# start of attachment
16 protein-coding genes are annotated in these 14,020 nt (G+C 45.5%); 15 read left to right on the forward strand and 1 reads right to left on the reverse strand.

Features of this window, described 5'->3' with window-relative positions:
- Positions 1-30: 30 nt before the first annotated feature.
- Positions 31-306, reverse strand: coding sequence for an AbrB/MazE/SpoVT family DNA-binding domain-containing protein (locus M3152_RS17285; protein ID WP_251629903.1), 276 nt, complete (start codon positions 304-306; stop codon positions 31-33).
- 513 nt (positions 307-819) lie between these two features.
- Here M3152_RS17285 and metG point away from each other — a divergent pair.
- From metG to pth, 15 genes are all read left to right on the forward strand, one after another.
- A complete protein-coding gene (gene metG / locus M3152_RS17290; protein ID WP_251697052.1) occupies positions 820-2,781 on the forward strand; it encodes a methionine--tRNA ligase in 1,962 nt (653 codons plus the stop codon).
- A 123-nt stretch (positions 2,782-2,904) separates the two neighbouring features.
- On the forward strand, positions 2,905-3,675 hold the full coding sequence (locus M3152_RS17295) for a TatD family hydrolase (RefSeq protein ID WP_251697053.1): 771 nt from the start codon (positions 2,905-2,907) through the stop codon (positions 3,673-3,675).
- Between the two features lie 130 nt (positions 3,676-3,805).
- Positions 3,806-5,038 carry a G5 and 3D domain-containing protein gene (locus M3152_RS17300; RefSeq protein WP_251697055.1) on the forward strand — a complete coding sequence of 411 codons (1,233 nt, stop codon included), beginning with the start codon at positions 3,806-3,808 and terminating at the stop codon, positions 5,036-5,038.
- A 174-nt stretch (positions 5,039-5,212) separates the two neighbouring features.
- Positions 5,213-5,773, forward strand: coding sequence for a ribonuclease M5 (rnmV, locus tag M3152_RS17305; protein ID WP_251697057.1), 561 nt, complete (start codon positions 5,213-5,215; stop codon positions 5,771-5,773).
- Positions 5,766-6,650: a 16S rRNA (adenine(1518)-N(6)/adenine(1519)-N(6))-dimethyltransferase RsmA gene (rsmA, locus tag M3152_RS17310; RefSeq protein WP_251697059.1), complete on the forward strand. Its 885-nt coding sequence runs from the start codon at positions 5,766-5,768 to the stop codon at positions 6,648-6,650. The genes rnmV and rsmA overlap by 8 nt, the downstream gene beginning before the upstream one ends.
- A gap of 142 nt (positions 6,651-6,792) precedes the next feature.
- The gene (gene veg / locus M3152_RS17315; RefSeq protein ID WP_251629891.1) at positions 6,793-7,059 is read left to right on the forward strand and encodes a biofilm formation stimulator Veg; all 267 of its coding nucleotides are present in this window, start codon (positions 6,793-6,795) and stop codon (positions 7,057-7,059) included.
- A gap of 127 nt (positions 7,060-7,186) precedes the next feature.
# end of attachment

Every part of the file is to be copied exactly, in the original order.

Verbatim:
16 protein-coding genes are annotated in these 14,020 nt (G+C 45.5%); 15 read left to right on the forward strand and 1 reads right to left on the reverse strand.

Features of this window, described 5'->3' with window-relative positions:
- Positions 1-30: 30 nt before the first annotated feature.
- Positions 31-306, reverse strand: coding sequence for an AbrB/MazE/SpoVT family DNA-binding domain-containing protein (locus M3152_RS17285; protein ID WP_251629903.1), 276 nt, complete (start codon positions 304-306; stop codon positions 31-33).
- 513 nt (positions 307-819) lie between these two features.
- Here M3152_RS17285 and metG point away from each other — a divergent pair.
- From metG to pth, 15 genes are all read left to right on the forward strand, one after another.
- A complete protein-coding gene (gene metG / locus M3152_RS17290; protein ID WP_251697052.1) occupies positions 820-2,781 on the forward strand; it encodes a methionine--tRNA ligase in 1,962 nt (653 codons plus the stop codon).
- A 123-nt stretch (positions 2,782-2,904) separates the two neighbouring features.
- On the forward strand, positions 2,905-3,675 hold the full coding sequence (locus M3152_RS17295) for a TatD family hydrolase (RefSeq protein ID WP_251697053.1): 771 nt from the start codon (positions 2,905-2,907) through the stop codon (positions 3,673-3,675).
- Between the two features lie 130 nt (positions 3,676-3,805).
- Positions 3,806-5,038 carry a G5 and 3D domain-containing protein gene (locus M3152_RS17300; RefSeq protein WP_251697055.1) on the forward strand — a complete coding sequence of 411 codons (1,233 nt, stop codon included), beginning with the start codon at positions 3,806-3,808 and terminating at the stop codon, positions 5,036-5,038.
- A 174-nt stretch (positions 5,039-5,212) separates the two neighbouring features.
- Positions 5,213-5,773, forward strand: coding sequence for a ribonuclease M5 (rnmV, locus tag M3152_RS17305; protein ID WP_251697057.1), 561 nt, complete (start codon positions 5,213-5,215; stop codon positions 5,771-5,773).
- Positions 5,766-6,650: a 16S rRNA (adenine(1518)-N(6)/adenine(1519)-N(6))-dimethyltransferase RsmA gene (rsmA, locus tag M3152_RS17310; RefSeq protein WP_251697059.1), complete on the forward strand. Its 885-nt coding sequence runs from the start codon at positions 5,766-5,768 to the stop codon at positions 6,648-6,650. The genes rnmV and rsmA overlap by 8 nt, the downstream gene beginning before the upstream one ends.
- A gap of 142 nt (positions 6,651-6,792) precedes the next feature.
- The gene (gene veg / locus M3152_RS17315; RefSeq protein ID WP_251629891.1) at positions 6,793-7,059 is read left to right on the forward strand and encodes a biofilm formation stimulator Veg; all 267 of its coding nucleotides are present in this window, start codon (positions 6,793-6,795) and stop codon (positions 7,057-7,059) included.
- A gap of 127 nt (positions 7,060-7,186) precedes the next feature.